|Title||The gestalt of event creativity|
|Authors||Jackson, C., Morgan, J. and Laws, C.|
|Editors||van Niekerk, M. and Couto, D.|
This paper identifies the gestalt characteristics of creativity within outdoor events. It focuses on the creation and production of events and not on the event itself or the way that it is experienced. It is therefore interested in the processes and attributes of working in outdoor events, within various roles and responsibilities. The concept of gestalt helps to identify the defining features of a phenomenon that unfolds over a period of time.
The Creativity in Events research project included a mixed-methods approach that identified the nature and understanding of outdoor events through interviewing 10 providers of different types of outdoor events. These were identified as cultural festivals, music festivals, outdoor sporting events, outdoor trade shows and outdoor corporate events. From these the salient characteristics of creativity were identified and transformed into a survey of people undertaking different job roles from Director to volunteer across the sector. Overall 233 useable questionnaires provided the data that was analysed to identify whether the outdoor event sector was creative and in what ways, across the different roles.
This paper is an overall summary of the main characteristics identified through both the qualitative and quantitative stages of the research project. It approaches the results of these from an overarching meta-analysis based on gestalt principles. Six facets of event creativity were identified. These were: fluency, originality, imagination, elaboration, environment and complexity. The characteristics of divergent and convergent practices, alongside cognitive and affective features offered a complex but gestalt understanding of creativity in outdoor events. These featured collaboration across the creative event process; the creative familiarity offered by the necessity of compliance, and the necessity to be both pragmatic and creative.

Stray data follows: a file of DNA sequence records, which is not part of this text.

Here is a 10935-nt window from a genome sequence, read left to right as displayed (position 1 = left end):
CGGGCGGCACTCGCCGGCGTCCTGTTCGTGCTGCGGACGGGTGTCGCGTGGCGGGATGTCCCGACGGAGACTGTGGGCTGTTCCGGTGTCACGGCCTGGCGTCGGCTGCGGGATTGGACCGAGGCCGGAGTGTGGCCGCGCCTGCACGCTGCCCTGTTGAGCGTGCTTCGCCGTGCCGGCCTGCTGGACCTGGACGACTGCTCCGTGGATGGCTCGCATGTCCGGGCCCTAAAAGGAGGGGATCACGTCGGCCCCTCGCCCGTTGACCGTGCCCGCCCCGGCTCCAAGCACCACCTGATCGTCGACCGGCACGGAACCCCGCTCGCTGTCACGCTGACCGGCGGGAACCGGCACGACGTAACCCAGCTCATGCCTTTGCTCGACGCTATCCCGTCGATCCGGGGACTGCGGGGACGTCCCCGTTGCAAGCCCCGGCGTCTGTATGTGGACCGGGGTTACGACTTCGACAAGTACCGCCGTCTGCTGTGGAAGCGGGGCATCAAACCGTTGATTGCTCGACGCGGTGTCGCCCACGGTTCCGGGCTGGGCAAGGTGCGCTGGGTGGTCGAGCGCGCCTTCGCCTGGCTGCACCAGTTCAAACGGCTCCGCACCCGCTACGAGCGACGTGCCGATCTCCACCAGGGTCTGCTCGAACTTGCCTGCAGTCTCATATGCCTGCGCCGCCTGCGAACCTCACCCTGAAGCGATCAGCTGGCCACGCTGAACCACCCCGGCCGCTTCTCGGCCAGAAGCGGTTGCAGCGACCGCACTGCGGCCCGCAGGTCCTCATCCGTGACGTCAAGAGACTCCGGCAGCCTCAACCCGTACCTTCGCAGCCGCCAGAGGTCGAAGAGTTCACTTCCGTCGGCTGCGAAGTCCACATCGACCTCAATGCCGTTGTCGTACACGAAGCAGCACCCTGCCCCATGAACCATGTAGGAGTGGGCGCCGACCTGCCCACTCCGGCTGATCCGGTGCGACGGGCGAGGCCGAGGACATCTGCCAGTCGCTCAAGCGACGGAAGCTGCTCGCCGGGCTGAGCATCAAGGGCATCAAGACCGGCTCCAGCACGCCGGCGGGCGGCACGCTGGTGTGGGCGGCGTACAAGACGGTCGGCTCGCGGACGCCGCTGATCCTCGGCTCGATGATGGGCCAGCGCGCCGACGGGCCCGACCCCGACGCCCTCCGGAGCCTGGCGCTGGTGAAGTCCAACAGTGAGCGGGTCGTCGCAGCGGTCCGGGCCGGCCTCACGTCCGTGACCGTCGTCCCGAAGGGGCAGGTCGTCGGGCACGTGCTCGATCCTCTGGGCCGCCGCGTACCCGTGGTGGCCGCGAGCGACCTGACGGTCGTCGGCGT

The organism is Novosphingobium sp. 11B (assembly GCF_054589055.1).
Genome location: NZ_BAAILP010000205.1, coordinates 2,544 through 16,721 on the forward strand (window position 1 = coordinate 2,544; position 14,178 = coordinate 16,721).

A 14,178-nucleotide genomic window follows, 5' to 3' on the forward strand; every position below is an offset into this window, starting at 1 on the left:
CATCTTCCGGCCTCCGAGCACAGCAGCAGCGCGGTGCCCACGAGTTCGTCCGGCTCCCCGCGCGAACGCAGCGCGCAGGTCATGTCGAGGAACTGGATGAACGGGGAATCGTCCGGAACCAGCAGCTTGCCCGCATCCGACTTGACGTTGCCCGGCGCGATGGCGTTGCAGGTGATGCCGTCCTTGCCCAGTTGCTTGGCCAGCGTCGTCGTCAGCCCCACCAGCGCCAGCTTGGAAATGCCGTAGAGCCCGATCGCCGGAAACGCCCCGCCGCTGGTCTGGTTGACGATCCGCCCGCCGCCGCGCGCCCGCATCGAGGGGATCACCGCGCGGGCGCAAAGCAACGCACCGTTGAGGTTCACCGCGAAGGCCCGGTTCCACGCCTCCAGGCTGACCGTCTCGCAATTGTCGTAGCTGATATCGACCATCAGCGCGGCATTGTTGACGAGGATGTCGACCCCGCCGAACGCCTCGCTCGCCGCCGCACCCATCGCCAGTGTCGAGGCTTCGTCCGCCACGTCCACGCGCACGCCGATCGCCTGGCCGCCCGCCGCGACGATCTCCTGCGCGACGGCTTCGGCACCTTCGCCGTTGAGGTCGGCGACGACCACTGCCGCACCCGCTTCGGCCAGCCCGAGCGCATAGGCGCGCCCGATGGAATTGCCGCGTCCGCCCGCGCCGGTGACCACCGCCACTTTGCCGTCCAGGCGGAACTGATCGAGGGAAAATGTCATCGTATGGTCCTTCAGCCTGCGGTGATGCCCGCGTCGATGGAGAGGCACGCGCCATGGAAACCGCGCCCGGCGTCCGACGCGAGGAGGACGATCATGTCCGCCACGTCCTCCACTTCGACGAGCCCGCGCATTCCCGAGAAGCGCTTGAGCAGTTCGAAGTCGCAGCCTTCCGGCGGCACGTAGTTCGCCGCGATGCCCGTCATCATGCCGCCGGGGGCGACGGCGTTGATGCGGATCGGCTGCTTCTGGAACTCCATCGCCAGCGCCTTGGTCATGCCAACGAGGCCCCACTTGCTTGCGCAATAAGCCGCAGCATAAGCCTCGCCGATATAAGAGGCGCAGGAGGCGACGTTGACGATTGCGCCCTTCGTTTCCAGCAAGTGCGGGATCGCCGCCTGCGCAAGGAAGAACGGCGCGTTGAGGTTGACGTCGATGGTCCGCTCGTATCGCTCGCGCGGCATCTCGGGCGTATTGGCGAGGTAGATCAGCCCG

The gestalt concept itself recognizes that not all characteristics of a phenomenon, such as creativity, are constant and that there are highs and lows and potentially conflicting attributes. In attempting to identify and research the creativity of events results in a reduction and shaping of something quite messy and complex. Only in this way though can certain characteristics be recognised and further explored. Otherwise we just leave events as something that is only learnt through practice and experience.
A better understanding of creativity in events is important for improving practice, education and research. The processes and practices developed and taught need to recognise both the divergent and convergent approaches. The work environment and collaborations are necessary to support the success of outdoor events.
Whilst the importance of creativity in the production of events has been recognized, there has been little research undertaken as to its characteristics. Creativity itself has predominantly been researched within the individual, with some emphasis on the organisation but very little on a whole sector.
|Conference||4th International Conference on Events|